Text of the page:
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Last Updated: Friday, 23 December 2005, 00:26 GMT
'No evidence' hangover cures work
Man with a glass
Drink too much of this - and you're guaranteed to feel bad
With the festive season in full flow, researchers reveal what many may have suspected - hangover cures do not work.

A team from the Peninsula Medical School found "no compelling evidence" that a range of herbal and conventional treatments were effective.

Hangovers account for about 2bn in lost wages in Britain each year, mainly due to sickness absence.

Writing in the British Medical Journal, the researchers say only abstinence or moderation can really stop hangovers.

The only thing you can do with a hangover is let your body heal itself and learn the lesson that nature's telling you
Professor Edzard Ernst, Penninsula Medical School

The team looked at existing research into potential cures, or preventative measures.

But they could only find eight robust studies to examine.

'Enjoyable research'

The trials looked at eight different agents: propranolol (a beta-blocking drug), tropisetron (drug for nausea and vertigo), tolfenamic acid (a painkiller from the same family as aspirin and ibuprofen), fructose or glucose, and the dietary supplements borage, artichoke, prickly pear, and a yeast based product.

OTHER (UNPROVEN) HANGOVER CURES
Banana
'Hair of the dog'
Milkshake
Charcoal tablets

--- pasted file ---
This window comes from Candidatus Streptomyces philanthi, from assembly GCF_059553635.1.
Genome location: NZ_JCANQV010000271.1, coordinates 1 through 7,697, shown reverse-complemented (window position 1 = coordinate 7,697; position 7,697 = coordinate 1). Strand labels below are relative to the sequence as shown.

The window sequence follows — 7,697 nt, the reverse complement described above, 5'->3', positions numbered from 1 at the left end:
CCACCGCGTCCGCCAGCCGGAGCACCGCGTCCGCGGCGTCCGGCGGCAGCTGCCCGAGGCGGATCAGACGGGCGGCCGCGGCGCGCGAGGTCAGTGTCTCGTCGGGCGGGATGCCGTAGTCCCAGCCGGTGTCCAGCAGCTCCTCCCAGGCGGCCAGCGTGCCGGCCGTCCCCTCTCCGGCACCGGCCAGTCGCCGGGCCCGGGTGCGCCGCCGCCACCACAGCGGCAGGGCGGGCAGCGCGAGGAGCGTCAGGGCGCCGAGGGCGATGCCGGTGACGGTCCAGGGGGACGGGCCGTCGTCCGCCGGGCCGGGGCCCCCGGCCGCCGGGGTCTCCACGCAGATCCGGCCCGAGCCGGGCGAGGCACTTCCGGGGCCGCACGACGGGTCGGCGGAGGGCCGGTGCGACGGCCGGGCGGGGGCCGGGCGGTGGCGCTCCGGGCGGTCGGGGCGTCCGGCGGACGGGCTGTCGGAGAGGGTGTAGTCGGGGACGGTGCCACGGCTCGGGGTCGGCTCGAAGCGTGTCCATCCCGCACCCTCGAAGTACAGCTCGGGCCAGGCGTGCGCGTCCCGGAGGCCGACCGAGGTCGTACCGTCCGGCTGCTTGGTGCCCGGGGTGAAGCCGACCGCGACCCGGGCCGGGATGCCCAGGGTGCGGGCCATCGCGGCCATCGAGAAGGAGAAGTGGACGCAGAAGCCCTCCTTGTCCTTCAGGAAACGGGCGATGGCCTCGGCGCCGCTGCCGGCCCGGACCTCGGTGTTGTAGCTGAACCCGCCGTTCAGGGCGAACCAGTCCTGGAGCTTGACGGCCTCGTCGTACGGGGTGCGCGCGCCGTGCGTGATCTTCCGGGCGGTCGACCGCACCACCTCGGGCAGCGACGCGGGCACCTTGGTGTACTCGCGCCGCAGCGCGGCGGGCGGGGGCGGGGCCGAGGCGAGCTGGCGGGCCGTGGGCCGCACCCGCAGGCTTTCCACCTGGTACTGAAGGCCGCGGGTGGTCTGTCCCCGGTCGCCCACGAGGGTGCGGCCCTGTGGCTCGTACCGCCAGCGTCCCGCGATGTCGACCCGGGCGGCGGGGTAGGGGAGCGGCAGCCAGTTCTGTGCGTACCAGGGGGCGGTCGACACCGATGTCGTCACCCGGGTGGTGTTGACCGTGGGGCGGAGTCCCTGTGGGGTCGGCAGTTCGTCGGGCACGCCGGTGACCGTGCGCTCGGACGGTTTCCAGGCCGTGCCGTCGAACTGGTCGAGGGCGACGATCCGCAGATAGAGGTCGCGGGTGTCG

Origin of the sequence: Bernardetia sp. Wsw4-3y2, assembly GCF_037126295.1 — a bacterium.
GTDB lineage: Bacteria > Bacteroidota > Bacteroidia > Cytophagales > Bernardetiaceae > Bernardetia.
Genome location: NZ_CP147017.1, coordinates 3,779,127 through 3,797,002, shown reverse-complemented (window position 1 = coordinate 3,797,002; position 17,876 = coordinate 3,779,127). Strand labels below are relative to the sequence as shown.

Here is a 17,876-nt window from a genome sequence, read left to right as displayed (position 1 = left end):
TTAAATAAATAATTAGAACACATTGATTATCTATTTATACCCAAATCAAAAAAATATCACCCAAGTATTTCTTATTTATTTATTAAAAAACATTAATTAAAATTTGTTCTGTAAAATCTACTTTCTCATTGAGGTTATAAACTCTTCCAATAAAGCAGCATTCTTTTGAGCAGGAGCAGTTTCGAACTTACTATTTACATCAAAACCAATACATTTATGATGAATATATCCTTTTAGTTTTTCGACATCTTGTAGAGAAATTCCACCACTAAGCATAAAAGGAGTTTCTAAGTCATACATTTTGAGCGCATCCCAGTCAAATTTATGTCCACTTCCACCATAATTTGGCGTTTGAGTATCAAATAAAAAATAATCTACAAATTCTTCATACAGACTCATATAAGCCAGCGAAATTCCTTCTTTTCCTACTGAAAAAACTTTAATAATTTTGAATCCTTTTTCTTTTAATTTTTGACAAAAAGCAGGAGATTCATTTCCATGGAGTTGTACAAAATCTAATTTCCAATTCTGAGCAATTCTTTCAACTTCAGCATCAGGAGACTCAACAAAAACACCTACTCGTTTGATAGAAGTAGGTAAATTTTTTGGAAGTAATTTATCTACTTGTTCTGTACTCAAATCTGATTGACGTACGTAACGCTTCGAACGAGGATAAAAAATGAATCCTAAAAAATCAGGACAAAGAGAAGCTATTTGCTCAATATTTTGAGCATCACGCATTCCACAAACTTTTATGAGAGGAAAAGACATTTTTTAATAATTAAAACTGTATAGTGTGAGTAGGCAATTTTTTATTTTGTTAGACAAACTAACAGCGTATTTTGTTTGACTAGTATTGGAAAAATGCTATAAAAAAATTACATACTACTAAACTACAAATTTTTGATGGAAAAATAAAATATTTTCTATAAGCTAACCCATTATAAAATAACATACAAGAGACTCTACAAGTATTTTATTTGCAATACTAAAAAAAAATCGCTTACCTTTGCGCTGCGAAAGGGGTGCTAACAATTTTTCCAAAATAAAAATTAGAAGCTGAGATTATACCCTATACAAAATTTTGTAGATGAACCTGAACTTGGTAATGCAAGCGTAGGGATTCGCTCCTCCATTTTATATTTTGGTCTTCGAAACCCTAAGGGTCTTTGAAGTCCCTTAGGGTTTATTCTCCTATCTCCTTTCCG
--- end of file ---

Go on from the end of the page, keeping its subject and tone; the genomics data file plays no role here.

Cabbage
Eggs

Writing in the BMJ, they said: "The paucity of trials is in stark contrast to the plethora of 'hangover cures' marketed on the internet.

"Our findings show no compelling evidence to suggest that any intervention is effective for preventing or treating alcohol hangover."

But they said "encouraging findings" existed for borage, the yeast product and tolfenamic acid.

The researchers, led by Max Pittler, said: "Our findings show no compelling evidence to suggest that any complementary or conventional intervention is effective for treating or preventing the alcohol hangover."

They add: "The most effective way to avoid the symptoms of alcohol-induced hangover is thus to practise abstinence or moderation."

Edzard Ernst, professor of complementary medicine at the Peninsula Medical School, said: "We carried out our own - quite enjoyable - study to see if artichoke extract was an effective hangover cure.

"It may have been fun to do, but the results were terrifically disappointing. We looked at other research into over-the-counter and herbal remedies which are on offer.

"But they didn't work. And the only thing you can do with a hangover is let your body heal itself and learn the lesson that nature's telling you; don't do it again or do it in moderation."

Women are advised to drink no more than three units a day, while the limit for men is four.


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SEE ALSO:
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16 Sep 03 |  Health


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